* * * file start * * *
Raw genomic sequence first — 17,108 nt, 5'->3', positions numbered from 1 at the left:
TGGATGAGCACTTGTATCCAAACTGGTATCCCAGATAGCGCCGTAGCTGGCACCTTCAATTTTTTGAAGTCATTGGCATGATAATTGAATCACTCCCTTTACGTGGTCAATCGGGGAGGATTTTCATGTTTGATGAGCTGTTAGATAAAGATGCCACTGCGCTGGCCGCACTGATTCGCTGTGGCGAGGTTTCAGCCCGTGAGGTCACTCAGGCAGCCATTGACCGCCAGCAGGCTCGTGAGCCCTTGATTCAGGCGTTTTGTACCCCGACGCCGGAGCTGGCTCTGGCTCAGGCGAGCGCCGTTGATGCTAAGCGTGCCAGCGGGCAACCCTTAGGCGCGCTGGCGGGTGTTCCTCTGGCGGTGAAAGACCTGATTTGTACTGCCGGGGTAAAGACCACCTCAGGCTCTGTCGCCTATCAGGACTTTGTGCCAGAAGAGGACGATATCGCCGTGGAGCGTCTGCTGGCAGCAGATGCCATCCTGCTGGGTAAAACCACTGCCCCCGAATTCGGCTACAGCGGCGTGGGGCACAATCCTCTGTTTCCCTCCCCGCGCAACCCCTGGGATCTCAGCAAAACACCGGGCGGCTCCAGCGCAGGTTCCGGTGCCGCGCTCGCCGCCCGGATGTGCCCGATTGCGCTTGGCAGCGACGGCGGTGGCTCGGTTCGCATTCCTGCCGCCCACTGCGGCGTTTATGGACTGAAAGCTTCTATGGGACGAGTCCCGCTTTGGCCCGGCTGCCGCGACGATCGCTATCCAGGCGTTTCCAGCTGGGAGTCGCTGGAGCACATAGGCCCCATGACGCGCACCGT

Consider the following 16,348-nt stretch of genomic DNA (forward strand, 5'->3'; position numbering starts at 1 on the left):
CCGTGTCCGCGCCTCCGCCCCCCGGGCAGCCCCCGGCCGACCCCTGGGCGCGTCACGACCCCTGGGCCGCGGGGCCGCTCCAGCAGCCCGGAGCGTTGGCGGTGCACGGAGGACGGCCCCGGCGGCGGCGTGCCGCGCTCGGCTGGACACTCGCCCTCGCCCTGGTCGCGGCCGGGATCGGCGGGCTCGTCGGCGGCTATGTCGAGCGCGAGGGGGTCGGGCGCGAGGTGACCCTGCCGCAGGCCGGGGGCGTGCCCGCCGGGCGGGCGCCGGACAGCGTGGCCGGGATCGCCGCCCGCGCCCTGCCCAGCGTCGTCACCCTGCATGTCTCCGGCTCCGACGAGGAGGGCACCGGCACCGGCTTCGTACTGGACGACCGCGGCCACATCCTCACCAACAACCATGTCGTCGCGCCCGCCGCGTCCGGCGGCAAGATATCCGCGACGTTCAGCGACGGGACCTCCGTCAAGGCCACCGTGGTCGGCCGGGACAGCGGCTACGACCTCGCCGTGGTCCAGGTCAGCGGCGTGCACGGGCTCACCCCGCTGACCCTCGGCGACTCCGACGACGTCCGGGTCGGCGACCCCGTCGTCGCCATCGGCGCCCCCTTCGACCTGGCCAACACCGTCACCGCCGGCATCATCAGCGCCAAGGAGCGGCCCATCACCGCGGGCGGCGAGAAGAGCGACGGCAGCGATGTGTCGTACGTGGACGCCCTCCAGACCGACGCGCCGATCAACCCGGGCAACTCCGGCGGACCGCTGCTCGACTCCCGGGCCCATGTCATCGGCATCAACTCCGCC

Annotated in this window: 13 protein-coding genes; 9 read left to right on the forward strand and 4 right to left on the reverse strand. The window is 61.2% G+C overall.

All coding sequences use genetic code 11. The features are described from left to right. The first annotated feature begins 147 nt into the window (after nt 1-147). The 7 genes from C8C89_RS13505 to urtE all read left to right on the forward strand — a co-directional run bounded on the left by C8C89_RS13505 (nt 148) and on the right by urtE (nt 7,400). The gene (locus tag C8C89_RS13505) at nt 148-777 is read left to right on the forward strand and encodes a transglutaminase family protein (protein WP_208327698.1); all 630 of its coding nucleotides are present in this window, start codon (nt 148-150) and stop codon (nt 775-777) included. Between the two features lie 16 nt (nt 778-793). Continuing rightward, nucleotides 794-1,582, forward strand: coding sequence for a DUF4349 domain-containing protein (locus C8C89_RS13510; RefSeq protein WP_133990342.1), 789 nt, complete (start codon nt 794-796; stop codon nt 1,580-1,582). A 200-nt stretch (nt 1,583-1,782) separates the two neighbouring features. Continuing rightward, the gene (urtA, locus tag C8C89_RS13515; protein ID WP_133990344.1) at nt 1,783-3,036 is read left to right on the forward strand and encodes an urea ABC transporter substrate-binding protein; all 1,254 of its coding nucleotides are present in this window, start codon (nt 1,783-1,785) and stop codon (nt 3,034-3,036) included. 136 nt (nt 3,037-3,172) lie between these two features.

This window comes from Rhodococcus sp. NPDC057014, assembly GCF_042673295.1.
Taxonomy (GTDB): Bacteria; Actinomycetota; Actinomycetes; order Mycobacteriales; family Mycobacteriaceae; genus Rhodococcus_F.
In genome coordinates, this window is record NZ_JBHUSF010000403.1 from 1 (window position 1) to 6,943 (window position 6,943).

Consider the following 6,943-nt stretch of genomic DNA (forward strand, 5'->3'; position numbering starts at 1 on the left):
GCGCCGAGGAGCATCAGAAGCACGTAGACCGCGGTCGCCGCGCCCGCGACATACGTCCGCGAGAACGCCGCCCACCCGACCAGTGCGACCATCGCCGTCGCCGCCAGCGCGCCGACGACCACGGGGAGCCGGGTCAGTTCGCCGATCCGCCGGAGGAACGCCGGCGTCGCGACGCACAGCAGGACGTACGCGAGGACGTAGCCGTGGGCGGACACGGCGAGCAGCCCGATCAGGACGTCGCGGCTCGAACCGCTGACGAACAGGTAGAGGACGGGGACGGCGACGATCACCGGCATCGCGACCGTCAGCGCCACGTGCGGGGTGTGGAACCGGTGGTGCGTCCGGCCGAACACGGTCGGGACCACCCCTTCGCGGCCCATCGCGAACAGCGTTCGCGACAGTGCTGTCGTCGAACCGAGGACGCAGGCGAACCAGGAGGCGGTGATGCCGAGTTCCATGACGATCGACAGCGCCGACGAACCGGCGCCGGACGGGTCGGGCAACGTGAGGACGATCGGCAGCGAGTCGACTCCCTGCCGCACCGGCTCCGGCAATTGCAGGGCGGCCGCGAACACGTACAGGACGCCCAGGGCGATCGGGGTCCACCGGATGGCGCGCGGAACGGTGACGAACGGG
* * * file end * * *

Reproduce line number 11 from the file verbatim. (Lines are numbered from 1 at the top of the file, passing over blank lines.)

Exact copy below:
GCGCCGAGGAGCATCAGAAGCACGTAGACCGCGGTCGCCGCGCCCGCGACATACGTCCGCGAGAACGCCGCCCACCCGACCAGTGCGACCATCGCCGTCGCCGCCAGCGCGCCGACGACCACGGGGAGCCGGGTCAGTTCGCCGATCCGCCGGAGGAACGCCGGCGTCGCGACGCACAGCAGGACGTACGCGAGGACGTAGCCGTGGGCGGACACGGCGAGCAGCCCGATCAGGACGTCGCGGCTCGAACCGCTGACGAACAGGTAGAGGACGGGGACGGCGACGATCACCGGCATCGCGACCGTCAGCGCCACGTGCGGGGTGTGGAACCGGTGGTGCGTCCGGCCGAACACGGTCGGGACCACCCCTTCGCGGCCCATCGCGAACAGCGTTCGCGACAGTGCTGTCGTCGAACCGAGGACGCAGGCGAACCAGGAGGCGGTGATGCCGAGTTCCATGACGATCGACAGCGCCGACGAACCGGCGCCGGACGGGTCGGGCAACGTGAGGACGATCGGCAGCGAGTCGACTCCCTGCCGCACCGGCTCCGGCAATTGCAGGGCGGCCGCGAACACGTACAGGACGCCCAGGGCGATCGGGGTCCACCGGATGGCGCGCGGAACGGTGACGAACGGG